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President:-The Right REVEREND M. Creighton, D.D.,
LORD BISHOP OF LONDON.
Eccl. Hist. At King's COLLEGE, LONDON.
The English Reformation and
WILLIAM EDWARD COLLINS, M.A.,
EXAMINING CHAPLAIN TO THE LORD BISHOP OF ST. ALBANS.
PUBLISHED UNDER THE DIRECTION OF THE TRACT COMMITTEE,
BRIGHTON: 129 NORTH STREET.
In this little volume an endeavour is made to deal with some of the more important aspects of the English Reformation. I have not attempted to consider all the facts of the period in detail, believing that there is such a thing as not to see the wood for the trees. That which was temporary and evanescent is therefore passed over very shortly, whilst more emphasis is laid upon the solidarity of the English Church throughout the period, and the catholic character of the movement (so far as England was concerned) in its broad outlines. It was a noble attempt to clear away much that was merely intrusive, and to vindicate as the Faith, in the words of the Canon for Preachers made in 1571, “ the doctrine of the Old and New Testament, and that which the catholic Fathers and ancient Bishops have collected thence.” Nothing of primary importance was lost in the process ; and since then the English Church has had to adopt no new principle, but simply to act more fully in accordance with this fundamental principle of the Reformation.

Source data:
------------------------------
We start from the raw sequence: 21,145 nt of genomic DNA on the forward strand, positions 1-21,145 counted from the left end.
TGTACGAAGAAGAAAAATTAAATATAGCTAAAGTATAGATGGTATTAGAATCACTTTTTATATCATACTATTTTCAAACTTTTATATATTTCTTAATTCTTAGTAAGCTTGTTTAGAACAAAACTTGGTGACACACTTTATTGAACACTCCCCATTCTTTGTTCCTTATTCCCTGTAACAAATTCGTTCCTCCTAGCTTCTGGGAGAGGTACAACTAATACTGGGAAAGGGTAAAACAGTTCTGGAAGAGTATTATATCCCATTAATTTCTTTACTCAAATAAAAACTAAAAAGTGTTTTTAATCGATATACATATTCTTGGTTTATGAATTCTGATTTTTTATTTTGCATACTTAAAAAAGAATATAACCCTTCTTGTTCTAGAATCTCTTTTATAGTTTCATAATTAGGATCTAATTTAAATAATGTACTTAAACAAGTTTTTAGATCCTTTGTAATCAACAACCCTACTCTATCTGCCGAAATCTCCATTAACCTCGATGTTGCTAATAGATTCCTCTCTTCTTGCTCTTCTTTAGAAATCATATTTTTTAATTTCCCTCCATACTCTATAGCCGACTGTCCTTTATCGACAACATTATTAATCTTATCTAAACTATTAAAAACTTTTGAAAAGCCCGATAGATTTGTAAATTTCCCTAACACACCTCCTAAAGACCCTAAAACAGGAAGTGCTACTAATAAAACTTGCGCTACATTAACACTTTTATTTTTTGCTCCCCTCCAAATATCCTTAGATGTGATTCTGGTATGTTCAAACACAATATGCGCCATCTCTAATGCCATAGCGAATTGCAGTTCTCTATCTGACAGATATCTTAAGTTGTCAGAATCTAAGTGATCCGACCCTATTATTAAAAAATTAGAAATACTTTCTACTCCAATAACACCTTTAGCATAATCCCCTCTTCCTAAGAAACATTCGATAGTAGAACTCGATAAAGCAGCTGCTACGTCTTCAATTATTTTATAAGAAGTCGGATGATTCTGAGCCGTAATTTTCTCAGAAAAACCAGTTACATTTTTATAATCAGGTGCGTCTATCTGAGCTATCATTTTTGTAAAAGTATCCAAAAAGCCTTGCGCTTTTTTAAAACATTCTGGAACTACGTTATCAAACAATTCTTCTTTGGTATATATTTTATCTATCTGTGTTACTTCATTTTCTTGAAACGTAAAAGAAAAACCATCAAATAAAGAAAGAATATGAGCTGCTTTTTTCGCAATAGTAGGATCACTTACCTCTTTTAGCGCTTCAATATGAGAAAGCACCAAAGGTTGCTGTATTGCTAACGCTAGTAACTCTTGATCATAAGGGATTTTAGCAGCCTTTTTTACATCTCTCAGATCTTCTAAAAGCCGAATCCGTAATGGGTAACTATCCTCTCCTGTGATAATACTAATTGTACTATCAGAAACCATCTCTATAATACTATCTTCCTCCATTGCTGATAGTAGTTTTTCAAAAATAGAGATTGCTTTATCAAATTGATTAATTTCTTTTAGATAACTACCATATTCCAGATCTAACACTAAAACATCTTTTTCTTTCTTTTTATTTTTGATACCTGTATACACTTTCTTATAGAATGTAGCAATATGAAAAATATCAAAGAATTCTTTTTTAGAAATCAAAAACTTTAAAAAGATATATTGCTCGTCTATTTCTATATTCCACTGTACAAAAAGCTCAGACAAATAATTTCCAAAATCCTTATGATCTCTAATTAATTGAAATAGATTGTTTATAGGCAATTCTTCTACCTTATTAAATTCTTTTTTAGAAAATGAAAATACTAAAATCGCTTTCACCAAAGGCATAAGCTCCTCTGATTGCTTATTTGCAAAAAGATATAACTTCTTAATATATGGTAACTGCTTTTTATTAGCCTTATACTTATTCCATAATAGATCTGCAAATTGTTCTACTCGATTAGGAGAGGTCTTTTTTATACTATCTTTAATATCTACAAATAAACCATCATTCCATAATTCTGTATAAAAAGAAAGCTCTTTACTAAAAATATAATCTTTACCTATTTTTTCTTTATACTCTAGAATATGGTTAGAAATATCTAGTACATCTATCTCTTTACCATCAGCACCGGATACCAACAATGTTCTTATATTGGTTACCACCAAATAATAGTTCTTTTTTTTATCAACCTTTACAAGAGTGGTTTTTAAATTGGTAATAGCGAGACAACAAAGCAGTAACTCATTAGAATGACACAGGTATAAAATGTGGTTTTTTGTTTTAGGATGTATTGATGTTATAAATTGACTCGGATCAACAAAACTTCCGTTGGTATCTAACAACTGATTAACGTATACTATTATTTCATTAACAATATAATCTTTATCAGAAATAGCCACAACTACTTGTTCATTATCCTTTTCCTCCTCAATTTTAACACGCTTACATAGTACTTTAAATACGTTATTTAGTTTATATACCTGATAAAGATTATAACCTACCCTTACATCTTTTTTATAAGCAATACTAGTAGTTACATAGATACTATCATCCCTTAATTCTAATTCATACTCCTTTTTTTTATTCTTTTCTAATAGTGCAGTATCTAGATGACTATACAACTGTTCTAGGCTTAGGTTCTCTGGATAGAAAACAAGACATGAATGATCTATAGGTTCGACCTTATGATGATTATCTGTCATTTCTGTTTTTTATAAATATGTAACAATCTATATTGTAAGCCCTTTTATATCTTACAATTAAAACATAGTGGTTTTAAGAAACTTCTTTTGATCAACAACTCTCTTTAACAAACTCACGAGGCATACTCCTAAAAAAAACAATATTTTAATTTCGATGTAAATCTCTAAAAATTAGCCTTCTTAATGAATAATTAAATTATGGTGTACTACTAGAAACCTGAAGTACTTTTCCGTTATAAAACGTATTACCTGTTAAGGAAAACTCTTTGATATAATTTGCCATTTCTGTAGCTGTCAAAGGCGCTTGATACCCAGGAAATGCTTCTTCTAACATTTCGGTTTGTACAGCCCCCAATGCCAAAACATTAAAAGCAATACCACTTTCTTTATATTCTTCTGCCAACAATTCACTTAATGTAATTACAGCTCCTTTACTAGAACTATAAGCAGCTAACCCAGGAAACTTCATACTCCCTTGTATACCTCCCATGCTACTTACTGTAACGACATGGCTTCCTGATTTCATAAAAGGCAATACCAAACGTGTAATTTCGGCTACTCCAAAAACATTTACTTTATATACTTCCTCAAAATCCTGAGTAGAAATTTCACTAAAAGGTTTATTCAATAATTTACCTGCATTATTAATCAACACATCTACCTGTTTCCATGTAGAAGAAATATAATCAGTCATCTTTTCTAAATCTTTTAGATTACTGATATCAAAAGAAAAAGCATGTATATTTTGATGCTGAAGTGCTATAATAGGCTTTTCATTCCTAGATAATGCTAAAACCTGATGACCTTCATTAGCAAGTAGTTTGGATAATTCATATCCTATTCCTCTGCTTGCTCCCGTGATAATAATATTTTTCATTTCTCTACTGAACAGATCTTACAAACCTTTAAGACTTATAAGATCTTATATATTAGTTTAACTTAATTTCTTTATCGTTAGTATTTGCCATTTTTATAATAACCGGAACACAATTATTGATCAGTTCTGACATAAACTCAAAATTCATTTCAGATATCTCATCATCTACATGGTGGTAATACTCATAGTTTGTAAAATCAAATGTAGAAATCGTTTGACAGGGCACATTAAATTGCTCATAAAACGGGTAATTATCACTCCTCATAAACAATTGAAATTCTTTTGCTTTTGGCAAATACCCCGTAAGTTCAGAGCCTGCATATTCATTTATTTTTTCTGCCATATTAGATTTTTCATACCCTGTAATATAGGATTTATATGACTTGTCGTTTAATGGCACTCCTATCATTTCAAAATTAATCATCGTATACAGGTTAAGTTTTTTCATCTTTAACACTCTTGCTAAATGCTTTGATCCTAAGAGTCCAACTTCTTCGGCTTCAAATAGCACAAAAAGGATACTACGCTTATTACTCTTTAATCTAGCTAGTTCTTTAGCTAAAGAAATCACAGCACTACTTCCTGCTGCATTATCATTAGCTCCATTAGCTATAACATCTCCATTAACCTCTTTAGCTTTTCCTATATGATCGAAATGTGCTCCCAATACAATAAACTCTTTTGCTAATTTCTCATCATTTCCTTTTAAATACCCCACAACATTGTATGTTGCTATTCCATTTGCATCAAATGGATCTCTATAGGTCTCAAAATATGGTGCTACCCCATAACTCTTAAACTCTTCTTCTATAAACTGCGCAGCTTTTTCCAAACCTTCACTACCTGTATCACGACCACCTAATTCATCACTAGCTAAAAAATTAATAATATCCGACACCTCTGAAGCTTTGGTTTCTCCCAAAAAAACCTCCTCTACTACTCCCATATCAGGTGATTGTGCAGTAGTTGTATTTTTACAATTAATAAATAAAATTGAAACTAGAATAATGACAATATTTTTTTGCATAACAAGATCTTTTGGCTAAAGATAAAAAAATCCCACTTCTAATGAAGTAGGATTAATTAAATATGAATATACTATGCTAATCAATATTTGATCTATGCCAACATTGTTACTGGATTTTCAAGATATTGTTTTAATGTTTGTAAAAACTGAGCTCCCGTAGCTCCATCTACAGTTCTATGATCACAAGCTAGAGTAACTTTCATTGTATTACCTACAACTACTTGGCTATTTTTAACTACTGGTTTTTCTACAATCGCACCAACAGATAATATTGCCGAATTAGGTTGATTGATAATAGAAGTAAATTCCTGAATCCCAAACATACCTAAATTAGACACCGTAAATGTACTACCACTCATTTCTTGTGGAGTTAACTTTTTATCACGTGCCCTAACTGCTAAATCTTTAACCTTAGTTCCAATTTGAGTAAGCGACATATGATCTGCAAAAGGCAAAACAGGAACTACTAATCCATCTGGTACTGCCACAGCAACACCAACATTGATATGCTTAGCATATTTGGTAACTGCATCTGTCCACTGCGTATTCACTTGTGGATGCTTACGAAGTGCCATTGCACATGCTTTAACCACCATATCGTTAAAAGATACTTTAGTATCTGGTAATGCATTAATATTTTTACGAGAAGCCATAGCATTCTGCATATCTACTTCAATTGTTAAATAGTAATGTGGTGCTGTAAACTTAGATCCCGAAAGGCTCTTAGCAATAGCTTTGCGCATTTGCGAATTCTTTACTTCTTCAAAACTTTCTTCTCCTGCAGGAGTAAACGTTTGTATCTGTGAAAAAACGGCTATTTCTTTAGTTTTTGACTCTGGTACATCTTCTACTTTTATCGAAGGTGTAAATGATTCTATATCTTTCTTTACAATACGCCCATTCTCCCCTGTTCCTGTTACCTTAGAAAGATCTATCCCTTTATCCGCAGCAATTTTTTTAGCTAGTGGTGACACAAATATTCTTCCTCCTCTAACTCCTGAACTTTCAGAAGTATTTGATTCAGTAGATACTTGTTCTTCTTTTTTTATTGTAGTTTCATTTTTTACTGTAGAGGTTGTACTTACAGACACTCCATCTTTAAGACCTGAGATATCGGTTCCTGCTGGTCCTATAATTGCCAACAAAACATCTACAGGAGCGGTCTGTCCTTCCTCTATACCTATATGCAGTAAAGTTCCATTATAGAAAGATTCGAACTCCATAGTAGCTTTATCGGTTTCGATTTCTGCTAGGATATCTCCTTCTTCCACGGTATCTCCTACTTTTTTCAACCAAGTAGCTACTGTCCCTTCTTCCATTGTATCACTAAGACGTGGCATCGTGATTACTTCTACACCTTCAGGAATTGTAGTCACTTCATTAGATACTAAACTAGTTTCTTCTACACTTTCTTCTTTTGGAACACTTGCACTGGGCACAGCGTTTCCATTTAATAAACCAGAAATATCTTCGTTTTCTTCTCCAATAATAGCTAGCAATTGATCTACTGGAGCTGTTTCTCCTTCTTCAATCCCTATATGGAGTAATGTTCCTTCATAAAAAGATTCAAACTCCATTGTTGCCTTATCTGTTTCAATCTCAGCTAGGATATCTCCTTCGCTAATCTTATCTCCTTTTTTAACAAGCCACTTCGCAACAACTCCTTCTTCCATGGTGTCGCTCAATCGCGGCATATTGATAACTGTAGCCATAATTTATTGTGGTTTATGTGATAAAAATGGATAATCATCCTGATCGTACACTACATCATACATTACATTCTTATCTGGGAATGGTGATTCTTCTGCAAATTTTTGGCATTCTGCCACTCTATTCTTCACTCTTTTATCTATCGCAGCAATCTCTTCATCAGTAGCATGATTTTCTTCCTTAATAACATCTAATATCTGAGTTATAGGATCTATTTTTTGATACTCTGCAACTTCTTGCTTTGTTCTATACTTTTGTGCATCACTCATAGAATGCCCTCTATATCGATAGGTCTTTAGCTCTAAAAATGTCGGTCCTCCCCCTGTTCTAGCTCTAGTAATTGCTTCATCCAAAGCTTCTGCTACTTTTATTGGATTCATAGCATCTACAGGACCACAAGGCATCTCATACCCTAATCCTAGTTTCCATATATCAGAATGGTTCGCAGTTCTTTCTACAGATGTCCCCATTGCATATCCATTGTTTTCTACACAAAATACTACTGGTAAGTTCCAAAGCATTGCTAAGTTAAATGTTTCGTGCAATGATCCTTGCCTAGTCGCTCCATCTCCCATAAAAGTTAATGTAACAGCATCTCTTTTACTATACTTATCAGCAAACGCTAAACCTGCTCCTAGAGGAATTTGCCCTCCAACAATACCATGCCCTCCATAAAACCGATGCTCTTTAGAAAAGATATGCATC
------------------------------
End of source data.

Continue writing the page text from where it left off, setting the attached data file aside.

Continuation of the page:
The four lectures which make up the volume were delivered in October last at St Ann's Church, Manchester, and not long afterwards, in substance, at St Mary-leTower, Ipswich. A full report of them appeared in the Church Times, and they are now published with a certain amount of revision and expansion, especially in the last lecture. Full notes are added, and an appendix of documents and other illustrative matter. None who have already made any attempt at historical reading will need to be directed especially to these latter; but for the benefit of those who have not, the writer may perhaps be permitted to commend them to their study. More is to be learned from the contemporary records themselves than from any amount of commentary upon them.
Readers of the last two lectures will see that I am greatly indebted to twò distinguished men who have been connected with King's College, London: viz. the late George Herbert Curteis, Professor of New Testament Exegesis and Canon of Lichfield; and especially to a greater than he, Frederick Denison Maurice, who formerly occupied the Chair of Ecclesiastical History at King's College which I now unworthily hold. In reverent gratitude for all that I have learned from this great teacher, I would venture to connect his name with this little book.
W. E. COLLINS.
ALLHALLOWS BARKING, E.C.
February 25, 1898.